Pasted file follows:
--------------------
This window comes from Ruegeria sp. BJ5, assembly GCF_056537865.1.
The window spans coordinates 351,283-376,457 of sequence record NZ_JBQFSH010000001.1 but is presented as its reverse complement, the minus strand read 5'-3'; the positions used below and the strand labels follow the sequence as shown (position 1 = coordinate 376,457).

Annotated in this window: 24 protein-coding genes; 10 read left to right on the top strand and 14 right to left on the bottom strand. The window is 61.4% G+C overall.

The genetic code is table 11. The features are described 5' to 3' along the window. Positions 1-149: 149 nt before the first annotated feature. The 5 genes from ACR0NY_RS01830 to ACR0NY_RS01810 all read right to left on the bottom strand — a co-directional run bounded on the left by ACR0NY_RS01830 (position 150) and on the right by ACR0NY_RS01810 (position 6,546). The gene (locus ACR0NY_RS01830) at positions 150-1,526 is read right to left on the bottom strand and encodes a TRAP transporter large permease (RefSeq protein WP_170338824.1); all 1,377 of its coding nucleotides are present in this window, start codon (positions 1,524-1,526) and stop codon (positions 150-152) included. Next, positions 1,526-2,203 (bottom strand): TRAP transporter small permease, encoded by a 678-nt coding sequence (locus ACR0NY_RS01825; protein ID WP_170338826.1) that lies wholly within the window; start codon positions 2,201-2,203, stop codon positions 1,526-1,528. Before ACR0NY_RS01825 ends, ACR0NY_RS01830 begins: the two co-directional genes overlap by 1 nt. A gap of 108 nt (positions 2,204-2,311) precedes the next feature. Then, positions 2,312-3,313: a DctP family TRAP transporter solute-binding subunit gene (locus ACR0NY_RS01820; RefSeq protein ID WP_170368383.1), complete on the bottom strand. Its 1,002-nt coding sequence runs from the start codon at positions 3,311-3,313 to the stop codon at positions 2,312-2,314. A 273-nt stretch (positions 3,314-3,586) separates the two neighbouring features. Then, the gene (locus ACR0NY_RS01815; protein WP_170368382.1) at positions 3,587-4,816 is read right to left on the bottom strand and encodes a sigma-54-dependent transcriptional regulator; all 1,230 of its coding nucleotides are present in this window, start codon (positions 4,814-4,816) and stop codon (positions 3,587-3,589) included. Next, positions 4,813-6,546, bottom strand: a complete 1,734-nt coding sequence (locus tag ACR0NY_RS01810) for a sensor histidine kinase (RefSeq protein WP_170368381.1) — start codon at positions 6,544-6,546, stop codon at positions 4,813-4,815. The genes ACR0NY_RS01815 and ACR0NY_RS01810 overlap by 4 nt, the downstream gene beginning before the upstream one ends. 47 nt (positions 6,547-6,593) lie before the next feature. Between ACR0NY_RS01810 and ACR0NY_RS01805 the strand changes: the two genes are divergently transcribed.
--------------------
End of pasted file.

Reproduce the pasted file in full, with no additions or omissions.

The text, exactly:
This window comes from Ruegeria sp. BJ5, assembly GCF_056537865.1.
The window spans coordinates 351,283-376,457 of sequence record NZ_JBQFSH010000001.1 but is presented as its reverse complement, the minus strand read 5'-3'; the positions used below and the strand labels follow the sequence as shown (position 1 = coordinate 376,457).

Annotated in this window: 24 protein-coding genes; 10 read left to right on the top strand and 14 right to left on the bottom strand. The window is 61.4% G+C overall.

The genetic code is table 11. The features are described 5' to 3' along the window. Positions 1-149: 149 nt before the first annotated feature. The 5 genes from ACR0NY_RS01830 to ACR0NY_RS01810 all read right to left on the bottom strand — a co-directional run bounded on the left by ACR0NY_RS01830 (position 150) and on the right by ACR0NY_RS01810 (position 6,546). The gene (locus ACR0NY_RS01830) at positions 150-1,526 is read right to left on the bottom strand and encodes a TRAP transporter large permease (RefSeq protein WP_170338824.1); all 1,377 of its coding nucleotides are present in this window, start codon (positions 1,524-1,526) and stop codon (positions 150-152) included. Next, positions 1,526-2,203 (bottom strand): TRAP transporter small permease, encoded by a 678-nt coding sequence (locus ACR0NY_RS01825; protein ID WP_170338826.1) that lies wholly within the window; start codon positions 2,201-2,203, stop codon positions 1,526-1,528. Before ACR0NY_RS01825 ends, ACR0NY_RS01830 begins: the two co-directional genes overlap by 1 nt. A gap of 108 nt (positions 2,204-2,311) precedes the next feature. Then, positions 2,312-3,313: a DctP family TRAP transporter solute-binding subunit gene (locus ACR0NY_RS01820; RefSeq protein ID WP_170368383.1), complete on the bottom strand. Its 1,002-nt coding sequence runs from the start codon at positions 3,311-3,313 to the stop codon at positions 2,312-2,314. A 273-nt stretch (positions 3,314-3,586) separates the two neighbouring features. Then, the gene (locus ACR0NY_RS01815; protein WP_170368382.1) at positions 3,587-4,816 is read right to left on the bottom strand and encodes a sigma-54-dependent transcriptional regulator; all 1,230 of its coding nucleotides are present in this window, start codon (positions 4,814-4,816) and stop codon (positions 3,587-3,589) included. Next, positions 4,813-6,546, bottom strand: a complete 1,734-nt coding sequence (locus tag ACR0NY_RS01810) for a sensor histidine kinase (RefSeq protein WP_170368381.1) — start codon at positions 6,544-6,546, stop codon at positions 4,813-4,815. The genes ACR0NY_RS01815 and ACR0NY_RS01810 overlap by 4 nt, the downstream gene beginning before the upstream one ends. 47 nt (positions 6,547-6,593) lie before the next feature. Between ACR0NY_RS01810 and ACR0NY_RS01805 the strand changes: the two genes are divergently transcribed.